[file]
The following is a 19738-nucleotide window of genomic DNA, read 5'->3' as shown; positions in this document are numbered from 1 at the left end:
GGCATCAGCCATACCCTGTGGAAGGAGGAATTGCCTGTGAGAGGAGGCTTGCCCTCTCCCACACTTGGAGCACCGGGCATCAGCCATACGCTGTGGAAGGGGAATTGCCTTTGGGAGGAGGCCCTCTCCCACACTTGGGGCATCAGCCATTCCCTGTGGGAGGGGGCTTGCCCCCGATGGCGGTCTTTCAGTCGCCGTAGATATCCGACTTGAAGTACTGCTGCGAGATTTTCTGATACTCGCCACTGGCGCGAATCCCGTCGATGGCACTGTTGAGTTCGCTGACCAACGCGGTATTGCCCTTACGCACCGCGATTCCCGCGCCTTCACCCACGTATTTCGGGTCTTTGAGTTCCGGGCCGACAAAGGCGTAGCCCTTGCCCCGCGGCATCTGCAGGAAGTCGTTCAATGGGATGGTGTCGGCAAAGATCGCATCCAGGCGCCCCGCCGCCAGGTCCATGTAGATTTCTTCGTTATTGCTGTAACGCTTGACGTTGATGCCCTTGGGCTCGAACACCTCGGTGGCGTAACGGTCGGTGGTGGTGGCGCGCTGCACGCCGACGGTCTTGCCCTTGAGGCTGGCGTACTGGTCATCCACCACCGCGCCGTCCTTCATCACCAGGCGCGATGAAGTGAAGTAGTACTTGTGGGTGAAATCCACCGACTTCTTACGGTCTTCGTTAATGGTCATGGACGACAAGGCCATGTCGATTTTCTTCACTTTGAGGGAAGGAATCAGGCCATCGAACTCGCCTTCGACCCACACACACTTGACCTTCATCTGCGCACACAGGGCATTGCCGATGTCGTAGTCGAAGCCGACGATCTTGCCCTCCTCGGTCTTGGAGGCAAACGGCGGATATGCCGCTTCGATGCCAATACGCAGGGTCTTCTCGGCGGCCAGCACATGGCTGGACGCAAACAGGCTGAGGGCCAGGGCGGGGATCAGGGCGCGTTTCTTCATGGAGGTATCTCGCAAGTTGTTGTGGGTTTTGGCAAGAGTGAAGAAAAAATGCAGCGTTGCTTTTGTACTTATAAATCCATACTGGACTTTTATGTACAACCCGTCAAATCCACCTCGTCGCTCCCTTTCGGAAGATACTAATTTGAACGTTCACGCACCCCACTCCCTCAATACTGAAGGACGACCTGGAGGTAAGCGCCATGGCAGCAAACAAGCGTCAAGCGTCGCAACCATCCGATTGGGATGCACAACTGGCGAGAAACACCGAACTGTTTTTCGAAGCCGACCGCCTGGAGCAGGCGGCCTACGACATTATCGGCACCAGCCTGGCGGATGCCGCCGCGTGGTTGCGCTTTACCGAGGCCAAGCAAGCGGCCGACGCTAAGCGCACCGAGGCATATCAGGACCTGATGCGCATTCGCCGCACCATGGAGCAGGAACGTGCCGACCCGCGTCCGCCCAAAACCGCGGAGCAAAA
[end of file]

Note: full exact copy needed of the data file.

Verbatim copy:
The following is a 19738-nucleotide window of genomic DNA, read 5'->3' as shown; positions in this document are numbered from 1 at the left end:
GGCATCAGCCATACCCTGTGGAAGGAGGAATTGCCTGTGAGAGGAGGCTTGCCCTCTCCCACACTTGGAGCACCGGGCATCAGCCATACGCTGTGGAAGGGGAATTGCCTTTGGGAGGAGGCCCTCTCCCACACTTGGGGCATCAGCCATTCCCTGTGGGAGGGGGCTTGCCCCCGATGGCGGTCTTTCAGTCGCCGTAGATATCCGACTTGAAGTACTGCTGCGAGATTTTCTGATACTCGCCACTGGCGCGAATCCCGTCGATGGCACTGTTGAGTTCGCTGACCAACGCGGTATTGCCCTTACGCACCGCGATTCCCGCGCCTTCACCCACGTATTTCGGGTCTTTGAGTTCCGGGCCGACAAAGGCGTAGCCCTTGCCCCGCGGCATCTGCAGGAAGTCGTTCAATGGGATGGTGTCGGCAAAGATCGCATCCAGGCGCCCCGCCGCCAGGTCCATGTAGATTTCTTCGTTATTGCTGTAACGCTTGACGTTGATGCCCTTGGGCTCGAACACCTCGGTGGCGTAACGGTCGGTGGTGGTGGCGCGCTGCACGCCGACGGTCTTGCCCTTGAGGCTGGCGTACTGGTCATCCACCACCGCGCCGTCCTTCATCACCAGGCGCGATGAAGTGAAGTAGTACTTGTGGGTGAAATCCACCGACTTCTTACGGTCTTCGTTAATGGTCATGGACGACAAGGCCATGTCGATTTTCTTCACTTTGAGGGAAGGAATCAGGCCATCGAACTCGCCTTCGACCCACACACACTTGACCTTCATCTGCGCACACAGGGCATTGCCGATGTCGTAGTCGAAGCCGACGATCTTGCCCTCCTCGGTCTTGGAGGCAAACGGCGGATATGCCGCTTCGATGCCAATACGCAGGGTCTTCTCGGCGGCCAGCACATGGCTGGACGCAAACAGGCTGAGGGCCAGGGCGGGGATCAGGGCGCGTTTCTTCATGGAGGTATCTCGCAAGTTGTTGTGGGTTTTGGCAAGAGTGAAGAAAAAATGCAGCGTTGCTTTTGTACTTATAAATCCATACTGGACTTTTATGTACAACCCGTCAAATCCACCTCGTCGCTCCCTTTCGGAAGATACTAATTTGAACGTTCACGCACCCCACTCCCTCAATACTGAAGGACGACCTGGAGGTAAGCGCCATGGCAGCAAACAAGCGTCAAGCGTCGCAACCATCCGATTGGGATGCACAACTGGCGAGAAACACCGAACTGTTTTTCGAAGCCGACCGCCTGGAGCAGGCGGCCTACGACATTATCGGCACCAGCCTGGCGGATGCCGCCGCGTGGTTGCGCTTTACCGAGGCCAAGCAAGCGGCCGACGCTAAGCGCACCGAGGCATATCAGGACCTGATGCGCATTCGCCGCACCATGGAGCAGGAACGTGCCGACCCGCGTCCGCCCAAAACCGCGGAGCAAAA